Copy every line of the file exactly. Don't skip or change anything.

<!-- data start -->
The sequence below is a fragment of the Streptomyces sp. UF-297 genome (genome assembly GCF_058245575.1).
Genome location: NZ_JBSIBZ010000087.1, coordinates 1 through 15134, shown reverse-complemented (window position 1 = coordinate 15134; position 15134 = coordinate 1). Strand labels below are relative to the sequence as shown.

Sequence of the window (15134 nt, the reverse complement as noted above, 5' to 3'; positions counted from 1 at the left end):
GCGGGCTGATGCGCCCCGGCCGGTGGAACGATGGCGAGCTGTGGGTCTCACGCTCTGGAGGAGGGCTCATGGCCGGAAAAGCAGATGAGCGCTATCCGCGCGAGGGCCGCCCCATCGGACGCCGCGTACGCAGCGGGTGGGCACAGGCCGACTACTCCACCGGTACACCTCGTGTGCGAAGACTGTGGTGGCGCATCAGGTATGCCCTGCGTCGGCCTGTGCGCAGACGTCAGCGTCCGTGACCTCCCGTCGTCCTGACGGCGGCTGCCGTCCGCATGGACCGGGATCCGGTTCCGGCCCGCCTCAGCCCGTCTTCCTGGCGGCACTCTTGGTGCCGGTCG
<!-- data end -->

The sequence below is a fragment of the Streptomyces sp. UF-297 genome (genome assembly GCF_058245575.1).
Genome location: NZ_JBSIBZ010000087.1, coordinates 1 through 15134, shown reverse-complemented (window position 1 = coordinate 15134; position 15134 = coordinate 1). Strand labels below are relative to the sequence as shown.

Sequence of the window (15134 nt, the reverse complement as noted above, 5' to 3'; positions counted from 1 at the left end):
GCGGGCTGATGCGCCCCGGCCGGTGGAACGATGGCGAGCTGTGGGTCTCACGCTCTGGAGGAGGGCTCATGGCCGGAAAAGCAGATGAGCGCTATCCGCGCGAGGGCCGCCCCATCGGACGCCGCGTACGCAGCGGGTGGGCACAGGCCGACTACTCCACCGGTACACCTCGTGTGCGAAGACTGTGGTGGCGCATCAGGTATGCCCTGCGTCGGCCTGTGCGCAGACGTCAGCGTCCGTGACCTCCCGTCGTCCTGACGGCGGCTGCCGTCCGCATGGACCGGGATCCGGTTCCGGCCCGCCTCAGCCCGTCTTCCTGGCGGCACTCTTGGTGCCGGTCG